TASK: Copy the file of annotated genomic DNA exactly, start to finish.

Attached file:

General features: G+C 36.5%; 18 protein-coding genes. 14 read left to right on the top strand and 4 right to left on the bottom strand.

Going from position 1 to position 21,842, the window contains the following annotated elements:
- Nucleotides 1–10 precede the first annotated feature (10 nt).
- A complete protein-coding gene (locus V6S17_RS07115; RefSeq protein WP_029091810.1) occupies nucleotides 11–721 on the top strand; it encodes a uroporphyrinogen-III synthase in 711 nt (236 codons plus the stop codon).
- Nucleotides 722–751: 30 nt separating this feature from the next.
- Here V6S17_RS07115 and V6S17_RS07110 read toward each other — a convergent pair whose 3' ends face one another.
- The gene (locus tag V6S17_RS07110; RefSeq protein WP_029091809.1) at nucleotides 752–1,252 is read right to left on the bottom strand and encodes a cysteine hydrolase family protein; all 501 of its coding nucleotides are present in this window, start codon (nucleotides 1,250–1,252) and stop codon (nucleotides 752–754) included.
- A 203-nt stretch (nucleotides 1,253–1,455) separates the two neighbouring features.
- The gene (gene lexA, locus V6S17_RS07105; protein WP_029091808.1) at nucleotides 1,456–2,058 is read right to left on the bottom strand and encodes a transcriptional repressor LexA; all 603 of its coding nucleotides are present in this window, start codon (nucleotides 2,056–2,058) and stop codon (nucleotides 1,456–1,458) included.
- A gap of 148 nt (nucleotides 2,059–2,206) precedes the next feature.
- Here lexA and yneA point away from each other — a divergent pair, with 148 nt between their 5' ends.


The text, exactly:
General features: G+C 36.5%; 18 protein-coding genes. 14 read left to right on the top strand and 4 right to left on the bottom strand.

Going from position 1 to position 21,842, the window contains the following annotated elements:
- Nucleotides 1–10 precede the first annotated feature (10 nt).
- A complete protein-coding gene (locus V6S17_RS07115; RefSeq protein WP_029091810.1) occupies nucleotides 11–721 on the top strand; it encodes a uroporphyrinogen-III synthase in 711 nt (236 codons plus the stop codon).
- Nucleotides 722–751: 30 nt separating this feature from the next.
- Here V6S17_RS07115 and V6S17_RS07110 read toward each other — a convergent pair whose 3' ends face one another.
- The gene (locus tag V6S17_RS07110; RefSeq protein WP_029091809.1) at nucleotides 752–1,252 is read right to left on the bottom strand and encodes a cysteine hydrolase family protein; all 501 of its coding nucleotides are present in this window, start codon (nucleotides 1,250–1,252) and stop codon (nucleotides 752–754) included.
- A 203-nt stretch (nucleotides 1,253–1,455) separates the two neighbouring features.
- The gene (gene lexA, locus V6S17_RS07105; protein WP_029091808.1) at nucleotides 1,456–2,058 is read right to left on the bottom strand and encodes a transcriptional repressor LexA; all 603 of its coding nucleotides are present in this window, start codon (nucleotides 2,056–2,058) and stop codon (nucleotides 1,456–1,458) included.
- A gap of 148 nt (nucleotides 2,059–2,206) precedes the next feature.
- Here lexA and yneA point away from each other — a divergent pair, with 148 nt between their 5' ends.